The Black Social Economy offers alternatives to mainstream markets

Caroline Shenaz Hossein, from the Department of Social Science
Caroline Shenaz Hossein, from the Department of Social Science

Black communities across the Western Hemisphere create meaningful livelihoods by forming their own economies, autonomous from the mainstream.

Caroline Shenaz Hossein
Caroline Shenaz Hossein

In The Black Social Economy in the Americas: Exploring Diverse Community-Based Markets, edited by Social Science Professor Caroline Shenaz Hossein, 14 scholars reveal how the region’s history of enslavement and violence towards African peoples, as well as ongoing anti-black racism targeting the African diaspora, has led to substitute socio-economic practices.

“When the state and business sectors are exclusionary, racialized people turn to diverse and alternative spaces like the third sector — the social economy — to work, live and play. The third sector is best defined as what it is not; it is not the public sector and it is not the private sector,” says Hossein, who teaches in the Faculty of Liberal Arts & Professional Studies’ Business & Society program.

Cover of the book Black Social Economy

“In essence, what they do is carve out safe spaces and take refuge in a place where they can create community economies by pooling resources and sharing in ways that is foreign to the public and private sectors,” she says. “Often this means they engage with the third sector through informal cooperative institutions and mutual aid groups.”

Hossein’s anthology is unique in that it reframes the typical narrative surrounding racialized people and economics.

“The literature on third sector organizations often analyzes people of colour on the receiving end of help and not as the actors uplifting their own lives, especially in the U.S. and Canada,” says Hossein. “The authors in this book purposely theorize in a way that is reflective of the very people being studied, which means drawing on non-European frames of reference to understand social economics.”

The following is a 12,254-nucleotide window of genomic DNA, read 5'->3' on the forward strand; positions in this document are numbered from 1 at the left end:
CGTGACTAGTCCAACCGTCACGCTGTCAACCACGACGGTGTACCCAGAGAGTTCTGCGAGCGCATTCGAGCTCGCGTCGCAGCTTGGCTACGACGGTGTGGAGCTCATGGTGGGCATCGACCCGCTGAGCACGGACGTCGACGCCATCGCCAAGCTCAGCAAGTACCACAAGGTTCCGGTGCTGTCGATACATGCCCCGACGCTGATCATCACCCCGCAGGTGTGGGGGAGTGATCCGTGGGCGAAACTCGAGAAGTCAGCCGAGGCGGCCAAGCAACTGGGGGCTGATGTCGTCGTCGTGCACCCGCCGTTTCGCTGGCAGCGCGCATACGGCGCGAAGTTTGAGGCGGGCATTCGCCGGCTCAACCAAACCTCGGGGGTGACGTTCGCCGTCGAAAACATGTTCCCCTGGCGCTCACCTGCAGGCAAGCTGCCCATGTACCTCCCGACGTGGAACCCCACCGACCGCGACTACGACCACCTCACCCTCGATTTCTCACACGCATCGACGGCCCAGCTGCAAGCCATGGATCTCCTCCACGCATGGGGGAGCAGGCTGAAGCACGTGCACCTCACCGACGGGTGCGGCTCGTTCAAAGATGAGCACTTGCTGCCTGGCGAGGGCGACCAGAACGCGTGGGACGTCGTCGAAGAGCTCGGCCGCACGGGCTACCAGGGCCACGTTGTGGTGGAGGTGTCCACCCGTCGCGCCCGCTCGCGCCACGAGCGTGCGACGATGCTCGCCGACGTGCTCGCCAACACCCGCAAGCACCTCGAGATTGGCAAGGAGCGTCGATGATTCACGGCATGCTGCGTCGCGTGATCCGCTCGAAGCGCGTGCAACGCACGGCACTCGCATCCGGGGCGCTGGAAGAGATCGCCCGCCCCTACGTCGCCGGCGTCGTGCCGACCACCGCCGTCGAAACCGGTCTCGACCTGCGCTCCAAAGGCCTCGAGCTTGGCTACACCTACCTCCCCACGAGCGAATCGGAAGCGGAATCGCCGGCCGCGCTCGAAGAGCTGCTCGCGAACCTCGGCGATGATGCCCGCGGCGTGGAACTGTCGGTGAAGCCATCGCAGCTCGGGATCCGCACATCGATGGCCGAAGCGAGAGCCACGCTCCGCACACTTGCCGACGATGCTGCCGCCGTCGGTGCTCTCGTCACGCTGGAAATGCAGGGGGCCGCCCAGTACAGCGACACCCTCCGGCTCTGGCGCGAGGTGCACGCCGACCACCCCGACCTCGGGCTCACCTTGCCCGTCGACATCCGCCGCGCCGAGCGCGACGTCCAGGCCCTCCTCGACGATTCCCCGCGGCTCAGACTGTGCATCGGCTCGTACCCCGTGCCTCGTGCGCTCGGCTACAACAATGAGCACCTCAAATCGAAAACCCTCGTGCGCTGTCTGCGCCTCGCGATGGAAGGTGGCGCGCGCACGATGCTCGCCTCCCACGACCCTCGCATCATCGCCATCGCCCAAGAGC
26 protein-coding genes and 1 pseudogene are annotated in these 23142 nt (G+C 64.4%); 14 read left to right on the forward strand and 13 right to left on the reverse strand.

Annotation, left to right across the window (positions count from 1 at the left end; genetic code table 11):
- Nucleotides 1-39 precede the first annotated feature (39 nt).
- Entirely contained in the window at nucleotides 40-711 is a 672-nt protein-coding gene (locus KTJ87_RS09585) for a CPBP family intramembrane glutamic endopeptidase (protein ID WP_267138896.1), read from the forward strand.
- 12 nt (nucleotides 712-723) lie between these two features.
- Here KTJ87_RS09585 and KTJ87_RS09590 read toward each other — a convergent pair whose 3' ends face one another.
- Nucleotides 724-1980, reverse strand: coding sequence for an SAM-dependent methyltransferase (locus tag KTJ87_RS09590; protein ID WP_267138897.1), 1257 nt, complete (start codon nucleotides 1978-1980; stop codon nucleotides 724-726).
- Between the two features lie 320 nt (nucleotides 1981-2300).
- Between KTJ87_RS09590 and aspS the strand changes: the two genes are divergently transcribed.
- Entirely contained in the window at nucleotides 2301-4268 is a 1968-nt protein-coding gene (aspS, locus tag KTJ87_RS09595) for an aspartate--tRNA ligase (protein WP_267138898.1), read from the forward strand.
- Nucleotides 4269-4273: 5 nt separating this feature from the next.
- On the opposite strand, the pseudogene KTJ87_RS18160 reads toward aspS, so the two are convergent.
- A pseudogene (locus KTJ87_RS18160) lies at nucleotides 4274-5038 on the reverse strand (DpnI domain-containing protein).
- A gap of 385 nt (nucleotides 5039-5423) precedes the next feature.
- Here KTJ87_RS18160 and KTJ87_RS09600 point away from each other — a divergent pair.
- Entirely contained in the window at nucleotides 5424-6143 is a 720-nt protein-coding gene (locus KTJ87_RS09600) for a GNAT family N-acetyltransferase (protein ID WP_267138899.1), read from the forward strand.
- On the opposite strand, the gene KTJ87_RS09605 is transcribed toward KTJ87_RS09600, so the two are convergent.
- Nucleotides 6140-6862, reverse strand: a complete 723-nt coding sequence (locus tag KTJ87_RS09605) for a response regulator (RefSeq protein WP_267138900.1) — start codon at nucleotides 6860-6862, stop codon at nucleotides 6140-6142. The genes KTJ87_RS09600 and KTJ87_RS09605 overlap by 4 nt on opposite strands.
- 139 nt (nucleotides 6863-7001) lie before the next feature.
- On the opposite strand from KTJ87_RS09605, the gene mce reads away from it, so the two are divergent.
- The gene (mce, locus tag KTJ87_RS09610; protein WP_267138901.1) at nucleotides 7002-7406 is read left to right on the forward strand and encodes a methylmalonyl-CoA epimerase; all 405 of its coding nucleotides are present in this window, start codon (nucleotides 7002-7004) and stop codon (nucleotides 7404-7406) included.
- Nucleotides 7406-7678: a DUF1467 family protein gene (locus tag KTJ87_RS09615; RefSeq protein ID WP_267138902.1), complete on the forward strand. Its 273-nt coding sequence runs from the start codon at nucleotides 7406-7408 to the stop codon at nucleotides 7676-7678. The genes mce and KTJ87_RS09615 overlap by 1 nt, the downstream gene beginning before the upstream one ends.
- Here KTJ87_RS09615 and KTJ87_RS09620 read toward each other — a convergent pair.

The authors, mostly racialized scholars and practitioners, hail from a variety of disciplines including humanities, politics, social work, anthropology, education, economics, business and sociology.

Carl James

“I am most passionate about the collaboration of the scholars, from all over as far as India to right here in Toronto, thinking about the Black diaspora. We all came together with no funds because we each believed in this work. We are producing knowledge about Black lives in new and exciting ways,” says Hossein, who authored three of the book’s chapters, one on conceptualizing the social economy and two on money pools in Toronto and the Caribbean.

“The Black diaspora is working in magnificent ways throughout the Americas to collectively organize in the face of violence,” she says. “Most impressive to me were the cases in Argentina and Colombia where African minorities are doing remarkable things everyday to overcome systemic racial exclusion.”

Simone Bohn
Simone Bohn

In addition to Professor Hossein, York contributors to the book also include Education Professor Carl James and Politics Professor Simone Bohn. James, who serves as the Jean Augustine Chair in Education, Community & Diaspora, wrote a chapter on the Black diaspora’s experience, independence and perseverance. Bohn co-authored a section on quilomobos (co-ops) among Afro-Brazilians.

“We hope this book will reach policy makers, shake up the academy and carry forward the work of students and activists,” Hossein says.

The Black Social Economy was launched in January 2018 at the Allied Social Science Association meeting at the American Economics Association Conference in Philadelphia.